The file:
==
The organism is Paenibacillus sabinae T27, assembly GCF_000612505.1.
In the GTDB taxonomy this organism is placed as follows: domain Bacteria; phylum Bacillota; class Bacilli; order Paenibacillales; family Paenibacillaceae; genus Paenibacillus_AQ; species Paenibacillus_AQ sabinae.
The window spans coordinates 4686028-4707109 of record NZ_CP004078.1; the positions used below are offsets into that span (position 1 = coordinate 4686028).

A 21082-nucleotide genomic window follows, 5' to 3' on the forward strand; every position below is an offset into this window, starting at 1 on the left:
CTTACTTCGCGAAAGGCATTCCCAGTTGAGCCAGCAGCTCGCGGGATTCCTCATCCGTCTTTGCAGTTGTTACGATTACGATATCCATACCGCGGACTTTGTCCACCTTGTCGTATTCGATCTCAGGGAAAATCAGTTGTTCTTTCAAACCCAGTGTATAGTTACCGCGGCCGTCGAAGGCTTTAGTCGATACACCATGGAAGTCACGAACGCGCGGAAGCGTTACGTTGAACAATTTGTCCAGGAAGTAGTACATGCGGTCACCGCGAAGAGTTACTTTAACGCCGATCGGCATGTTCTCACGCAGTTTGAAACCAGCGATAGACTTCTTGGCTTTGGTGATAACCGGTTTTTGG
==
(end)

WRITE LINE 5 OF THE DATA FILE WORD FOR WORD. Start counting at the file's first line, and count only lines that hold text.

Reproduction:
CTTACTTCGCGAAAGGCATTCCCAGTTGAGCCAGCAGCTCGCGGGATTCCTCATCCGTCTTTGCAGTTGTTACGATTACGATATCCATACCGCGGACTTTGTCCACCTTGTCGTATTCGATCTCAGGGAAAATCAGTTGTTCTTTCAAACCCAGTGTATAGTTACCGCGGCCGTCGAAGGCTTTAGTCGATACACCATGGAAGTCACGAACGCGCGGAAGCGTTACGTTGAACAATTTGTCCAGGAAGTAGTACATGCGGTCACCGCGAAGAGTTACTTTAACGCCGATCGGCATGTTCTCACGCAGTTTGAAACCAGCGATAGACTTCTTGGCTTTGGTGATAACCGGTTTTTGG